If you’ve been let go, you’re probably eager to find a new job as soon as possible and put the past behind you. However, you’ll likely have to revisit your termination when applying for future jobs. Offer a brief, neutral explanation that doesn’t cast you or your former employer in a negative light.
Don’t Volunteer Information
Avoid using the words “fired” or “terminated” in your application. Even if you lost your job over a minor issue or your employer was in the wrong, those terms could prompt employers to eliminate you from consideration. Limit the information you provide on your application and save the discussion for the interview, where you can respond to the employer’s concerns and address the circumstances surrounding your dismissal. Offer a vague explanation such as “seeking a better fit." Don’t lie, however. The company might discover the truth during a reference check and disqualify you. If your boss finds out you lied after hiring you, he might fire you or pursue disciplinary action.
Describe the Separation as Mutual
Unless you lost your job for wrongdoing, it’s often not necessary to delve into the reasons behind your termination. If you didn’t see eye-to-eye with your boss, frame your departure as a mutual parting of ways. For example, “My supervisor and I felt that the position was not a good match for my skills and goals, so I decided to seek an opportunity where I can fully utilize my knowledge and talents.” Or, you can say “My working style was not a good fit for the corporate culture, and we decided it was best if I search for a position that was a better fit.”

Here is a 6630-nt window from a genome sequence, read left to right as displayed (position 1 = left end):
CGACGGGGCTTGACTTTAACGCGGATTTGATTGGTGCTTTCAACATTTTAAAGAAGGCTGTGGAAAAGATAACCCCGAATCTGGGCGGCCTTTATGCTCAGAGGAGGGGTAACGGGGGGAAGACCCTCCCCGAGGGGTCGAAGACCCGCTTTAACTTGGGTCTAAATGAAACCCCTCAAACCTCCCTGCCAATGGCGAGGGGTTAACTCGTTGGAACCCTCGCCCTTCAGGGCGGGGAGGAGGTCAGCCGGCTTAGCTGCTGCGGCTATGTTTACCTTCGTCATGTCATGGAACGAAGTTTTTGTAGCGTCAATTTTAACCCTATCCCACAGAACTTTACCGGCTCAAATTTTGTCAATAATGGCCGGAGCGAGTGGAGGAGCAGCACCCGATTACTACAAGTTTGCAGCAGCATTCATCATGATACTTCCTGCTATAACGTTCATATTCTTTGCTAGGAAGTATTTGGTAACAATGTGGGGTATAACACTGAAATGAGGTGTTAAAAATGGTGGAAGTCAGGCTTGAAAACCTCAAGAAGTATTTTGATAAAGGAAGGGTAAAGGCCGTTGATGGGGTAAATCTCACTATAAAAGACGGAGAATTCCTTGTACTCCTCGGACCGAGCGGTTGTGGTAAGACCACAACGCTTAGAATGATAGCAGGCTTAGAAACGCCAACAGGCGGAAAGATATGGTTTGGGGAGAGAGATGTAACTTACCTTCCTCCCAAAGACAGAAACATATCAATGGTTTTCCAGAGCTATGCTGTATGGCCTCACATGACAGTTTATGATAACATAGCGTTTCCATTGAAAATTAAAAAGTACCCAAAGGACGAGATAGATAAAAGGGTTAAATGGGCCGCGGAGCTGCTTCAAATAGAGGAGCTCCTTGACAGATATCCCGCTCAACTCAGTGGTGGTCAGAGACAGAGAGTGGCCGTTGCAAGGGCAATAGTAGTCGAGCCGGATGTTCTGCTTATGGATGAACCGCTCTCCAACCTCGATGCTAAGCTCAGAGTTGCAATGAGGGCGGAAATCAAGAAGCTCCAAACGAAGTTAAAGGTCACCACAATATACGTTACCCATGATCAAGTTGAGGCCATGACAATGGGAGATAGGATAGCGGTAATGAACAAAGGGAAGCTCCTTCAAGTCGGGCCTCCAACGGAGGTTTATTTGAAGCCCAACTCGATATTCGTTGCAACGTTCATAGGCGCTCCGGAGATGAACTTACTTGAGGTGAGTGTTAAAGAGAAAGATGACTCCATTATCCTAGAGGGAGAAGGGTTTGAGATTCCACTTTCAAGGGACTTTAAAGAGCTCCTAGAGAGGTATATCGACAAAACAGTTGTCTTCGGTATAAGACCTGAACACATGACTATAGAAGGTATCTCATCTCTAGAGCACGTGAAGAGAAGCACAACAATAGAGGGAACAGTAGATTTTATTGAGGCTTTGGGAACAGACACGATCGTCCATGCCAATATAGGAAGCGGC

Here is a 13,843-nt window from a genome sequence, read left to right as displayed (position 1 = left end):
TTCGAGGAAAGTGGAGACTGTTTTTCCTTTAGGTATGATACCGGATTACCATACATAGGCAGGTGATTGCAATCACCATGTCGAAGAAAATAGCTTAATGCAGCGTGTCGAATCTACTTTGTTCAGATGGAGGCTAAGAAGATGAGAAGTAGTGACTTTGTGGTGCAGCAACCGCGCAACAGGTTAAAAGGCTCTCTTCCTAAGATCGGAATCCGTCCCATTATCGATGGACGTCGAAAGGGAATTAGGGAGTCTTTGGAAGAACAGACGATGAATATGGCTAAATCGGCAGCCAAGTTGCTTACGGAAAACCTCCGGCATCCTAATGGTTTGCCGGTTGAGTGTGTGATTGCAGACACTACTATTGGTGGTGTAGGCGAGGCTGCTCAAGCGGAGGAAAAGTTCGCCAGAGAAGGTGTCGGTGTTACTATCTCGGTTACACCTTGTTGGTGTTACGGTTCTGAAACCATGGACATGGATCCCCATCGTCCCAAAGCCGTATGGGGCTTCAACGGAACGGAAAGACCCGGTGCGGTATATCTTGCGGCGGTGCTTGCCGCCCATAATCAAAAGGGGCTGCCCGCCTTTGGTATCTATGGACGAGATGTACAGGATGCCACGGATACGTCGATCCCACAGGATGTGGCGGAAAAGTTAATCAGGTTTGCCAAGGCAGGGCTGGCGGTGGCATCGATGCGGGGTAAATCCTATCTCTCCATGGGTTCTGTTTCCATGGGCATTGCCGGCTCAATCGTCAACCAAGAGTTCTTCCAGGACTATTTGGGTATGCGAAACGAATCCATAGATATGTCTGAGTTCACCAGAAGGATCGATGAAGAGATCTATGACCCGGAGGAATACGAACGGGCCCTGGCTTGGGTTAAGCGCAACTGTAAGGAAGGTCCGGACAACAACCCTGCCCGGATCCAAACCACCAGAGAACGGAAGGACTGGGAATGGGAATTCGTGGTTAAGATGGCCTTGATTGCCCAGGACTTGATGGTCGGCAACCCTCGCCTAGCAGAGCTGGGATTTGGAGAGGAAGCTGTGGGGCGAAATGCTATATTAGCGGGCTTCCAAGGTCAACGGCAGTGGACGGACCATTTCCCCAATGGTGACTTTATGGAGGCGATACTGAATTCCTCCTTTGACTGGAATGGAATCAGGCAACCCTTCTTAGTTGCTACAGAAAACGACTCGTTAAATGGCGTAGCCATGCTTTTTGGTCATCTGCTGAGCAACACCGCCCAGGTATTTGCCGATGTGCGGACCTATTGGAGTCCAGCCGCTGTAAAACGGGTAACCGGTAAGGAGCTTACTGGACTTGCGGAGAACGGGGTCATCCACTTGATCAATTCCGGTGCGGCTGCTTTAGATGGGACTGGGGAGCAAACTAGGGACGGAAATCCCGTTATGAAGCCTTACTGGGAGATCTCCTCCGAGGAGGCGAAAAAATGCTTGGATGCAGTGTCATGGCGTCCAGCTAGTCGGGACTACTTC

Explain Extenuating Circumstances
If you lost your job through no fault of your own, mention this upfront so the employer knows your former boss had no issue with your ethics or your job performance. On the application, state that the company was forced to lay off several employees, which unfortunately included you. Or, say “The company merged with another business, and as part of this process had to eliminate several positions.” You don’t need to defend yourself or provide excessive details in this case, because the explanation speaks for itself.
Never blame your former boss or criticize the company, even if the company was a terrible place to work or your supervisor dismissed you unfairly. Prospective employers might think you’re deflecting blame because you don’t want to take responsibility for your role in the termination. They might also see it as a case of “sour grapes” and fear that you’ll use the same approach if something goes wrong at your new job. Disparaging others also brings up concerns about your ability to work as part of a team and put your ego and interests aside for the good of the company. Keep it neutral.